PCC says ride-hailing sector still uncompetitive
The antitrust body will renegotiate the conditions that Grab Philippines had previously agreed to, a year after the same conditions paved the way for the approval of the company’s deal to buy Uber out of the market.
These conditions, which are called voluntary commitments, took effect in August 2018 with the hopes that they would improve market conditions in a way that would feel as if Uber were still a competitor.
The voluntary commitments, which included keeping Grab’s fares close to how they were when Uber was still a competitor, were supposed to expire last Aug. 10. But instead of disclosing how Grab met or failed its yearlong commitments, the PCC said in a statement on Tuesday that the voluntary commitments would remain in effect for 71 days, or from Aug. 11 to Oct. 20.
This will give time for the competition watchdog and the biggest player in the ride-hailing market so far to decide on new or amended commitments that will be effective for another period to be agreed upon.
The PCC said that the new commitments might include adjusted metrics to hold Grab in check for its price surges, driver discrimination through booking cancellations and service quality.
“Exactly a year after PCC rendered a Commitment Decision on Grab’s acquisition of rival Uber on Aug. 10, 2018, the competition authority finds that the dominance of the merged firms remains unchallenged and competition has not improved in the ride-hailing market,” the statement read.
The market remains uncompetitive despite the entry of a number of transport network companies, which had big shoes to fill when Uber exited the Philippines and the rest of Southeast Asia.
It was not clear, however, why the PCC chose to take this route despite noting that the market still has not recovered.
Last year, PCC officials warned that failure to comply with these commitments would have been met with a fine of P2 million per breach, “or even the unwinding of the transaction” —a threat that might now seem unlikely for some given the long time since Uber’s exit.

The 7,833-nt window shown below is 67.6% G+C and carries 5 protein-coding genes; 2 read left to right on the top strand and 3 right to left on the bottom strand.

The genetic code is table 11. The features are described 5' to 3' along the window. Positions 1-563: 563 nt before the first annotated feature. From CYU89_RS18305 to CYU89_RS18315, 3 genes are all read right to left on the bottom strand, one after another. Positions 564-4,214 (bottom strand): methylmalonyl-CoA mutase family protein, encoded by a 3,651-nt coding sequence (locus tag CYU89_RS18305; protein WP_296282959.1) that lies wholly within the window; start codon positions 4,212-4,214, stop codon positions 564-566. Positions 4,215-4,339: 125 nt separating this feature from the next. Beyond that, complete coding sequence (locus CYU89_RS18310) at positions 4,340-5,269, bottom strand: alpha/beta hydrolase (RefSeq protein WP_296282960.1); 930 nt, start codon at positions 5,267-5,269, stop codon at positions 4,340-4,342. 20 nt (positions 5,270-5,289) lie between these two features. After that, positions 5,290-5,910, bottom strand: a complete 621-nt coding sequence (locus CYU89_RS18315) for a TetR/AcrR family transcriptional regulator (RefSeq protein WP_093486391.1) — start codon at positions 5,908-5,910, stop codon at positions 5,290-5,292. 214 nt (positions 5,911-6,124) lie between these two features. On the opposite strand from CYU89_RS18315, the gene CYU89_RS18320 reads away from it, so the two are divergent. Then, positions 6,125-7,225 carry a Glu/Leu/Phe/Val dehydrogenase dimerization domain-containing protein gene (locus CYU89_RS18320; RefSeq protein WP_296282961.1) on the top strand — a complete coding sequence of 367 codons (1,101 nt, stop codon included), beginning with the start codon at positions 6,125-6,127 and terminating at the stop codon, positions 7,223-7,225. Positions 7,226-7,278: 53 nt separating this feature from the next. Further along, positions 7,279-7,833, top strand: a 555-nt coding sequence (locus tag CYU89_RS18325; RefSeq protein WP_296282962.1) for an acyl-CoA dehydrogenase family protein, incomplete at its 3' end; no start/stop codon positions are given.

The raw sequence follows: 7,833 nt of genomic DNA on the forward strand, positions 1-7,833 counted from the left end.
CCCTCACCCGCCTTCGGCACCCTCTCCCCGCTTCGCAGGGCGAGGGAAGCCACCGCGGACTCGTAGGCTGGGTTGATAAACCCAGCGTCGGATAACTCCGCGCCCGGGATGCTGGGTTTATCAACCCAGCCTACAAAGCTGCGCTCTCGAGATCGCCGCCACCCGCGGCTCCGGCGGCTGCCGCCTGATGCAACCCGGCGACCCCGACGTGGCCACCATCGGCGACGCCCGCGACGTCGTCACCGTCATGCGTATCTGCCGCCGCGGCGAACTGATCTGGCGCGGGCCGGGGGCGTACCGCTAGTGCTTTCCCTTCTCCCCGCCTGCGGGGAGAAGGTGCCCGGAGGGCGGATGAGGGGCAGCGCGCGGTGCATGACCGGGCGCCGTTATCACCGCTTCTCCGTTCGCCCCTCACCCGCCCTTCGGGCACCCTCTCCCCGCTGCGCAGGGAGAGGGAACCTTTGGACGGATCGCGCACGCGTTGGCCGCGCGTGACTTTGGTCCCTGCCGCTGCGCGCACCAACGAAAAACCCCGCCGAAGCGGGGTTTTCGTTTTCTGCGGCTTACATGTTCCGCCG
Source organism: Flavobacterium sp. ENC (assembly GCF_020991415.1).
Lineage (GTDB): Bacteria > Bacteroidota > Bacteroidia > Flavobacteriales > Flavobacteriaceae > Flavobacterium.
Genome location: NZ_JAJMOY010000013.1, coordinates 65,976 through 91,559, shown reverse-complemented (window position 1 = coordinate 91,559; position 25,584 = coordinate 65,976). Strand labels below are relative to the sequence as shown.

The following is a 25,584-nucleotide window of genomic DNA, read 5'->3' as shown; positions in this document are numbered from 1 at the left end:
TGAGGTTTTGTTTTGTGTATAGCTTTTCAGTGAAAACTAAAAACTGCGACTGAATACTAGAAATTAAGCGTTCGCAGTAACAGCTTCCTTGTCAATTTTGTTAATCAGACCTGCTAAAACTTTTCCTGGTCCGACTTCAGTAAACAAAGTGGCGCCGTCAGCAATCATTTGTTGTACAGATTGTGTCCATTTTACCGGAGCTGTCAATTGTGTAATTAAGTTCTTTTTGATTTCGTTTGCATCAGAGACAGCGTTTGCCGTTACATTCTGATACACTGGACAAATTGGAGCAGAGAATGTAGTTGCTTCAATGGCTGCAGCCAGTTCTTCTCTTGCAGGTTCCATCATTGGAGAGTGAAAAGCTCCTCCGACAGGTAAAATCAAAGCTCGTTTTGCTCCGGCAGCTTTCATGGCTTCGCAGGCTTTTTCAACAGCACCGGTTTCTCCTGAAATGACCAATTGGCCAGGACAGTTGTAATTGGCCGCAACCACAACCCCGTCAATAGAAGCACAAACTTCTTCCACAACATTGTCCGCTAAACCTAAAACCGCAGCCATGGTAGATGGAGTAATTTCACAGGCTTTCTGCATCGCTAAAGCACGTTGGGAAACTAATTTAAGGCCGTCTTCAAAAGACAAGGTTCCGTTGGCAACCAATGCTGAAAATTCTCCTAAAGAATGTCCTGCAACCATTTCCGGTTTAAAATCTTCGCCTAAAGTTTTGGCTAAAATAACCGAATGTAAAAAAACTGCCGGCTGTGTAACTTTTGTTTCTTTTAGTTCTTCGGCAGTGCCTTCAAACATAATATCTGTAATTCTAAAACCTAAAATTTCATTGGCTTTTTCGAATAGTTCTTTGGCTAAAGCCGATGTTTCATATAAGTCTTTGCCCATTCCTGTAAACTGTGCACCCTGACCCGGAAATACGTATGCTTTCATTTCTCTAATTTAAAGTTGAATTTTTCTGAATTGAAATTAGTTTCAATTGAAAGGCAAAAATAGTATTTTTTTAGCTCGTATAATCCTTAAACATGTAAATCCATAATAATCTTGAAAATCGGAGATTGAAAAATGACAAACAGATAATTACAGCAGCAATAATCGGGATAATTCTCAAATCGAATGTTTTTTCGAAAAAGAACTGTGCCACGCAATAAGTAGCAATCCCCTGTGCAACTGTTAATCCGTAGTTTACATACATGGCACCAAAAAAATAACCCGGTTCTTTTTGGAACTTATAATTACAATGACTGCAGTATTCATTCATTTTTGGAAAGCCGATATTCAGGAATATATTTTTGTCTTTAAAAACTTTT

On one hand, the commitments could keep Grab in check from exercising its market power as a virtual monopolist, said PCC Chair Arsenio M. Balisacan. “On the other hand, we also advocate for allowing smaller players to grow or formidable new competitors to enter the market, which will be more beneficial to the riding public.”
But this is not the only issue that faces the ride-hailing industry. The Land Transportation Franchising and Regulatory Board (LTFRB), which regulates the ride-hailing industry, also faces charges under the Ease of Doing Business law, according to the Anti-Red Tape Authority (Arta).
This is in light of how the LTFRB handled the accreditation of transport network vehicle services (TNVS), which left an unnecessary long backlog that inconvenienced drivers, including Grab drivers who even held a protest against it.
In a press briefing on Tuesday, Arta Director General Jeremiah Belgica said that some applicants even waited for their approval for a year, even though their applications have already been completed.
He said that LTFRB board officials, including Chair Martin Delgra III, could be liable for not following the prescribed timeline of the law in processing applications and for imposing additional requirements.
Whether or not Arta will push for this is not yet sure. Also on Tuesday, Arta said it has issued an order to automatically approve the TNVS applications that have been completed, duly paid and duly heard from July 7 last year to July 24, 2019.
The Arta directed the LTFRB to submit a list of these TNVS applications three days after the agency received a copy of the order. Arta also recommended to remove some of the additional requirements such as a bank certificate of conformity.
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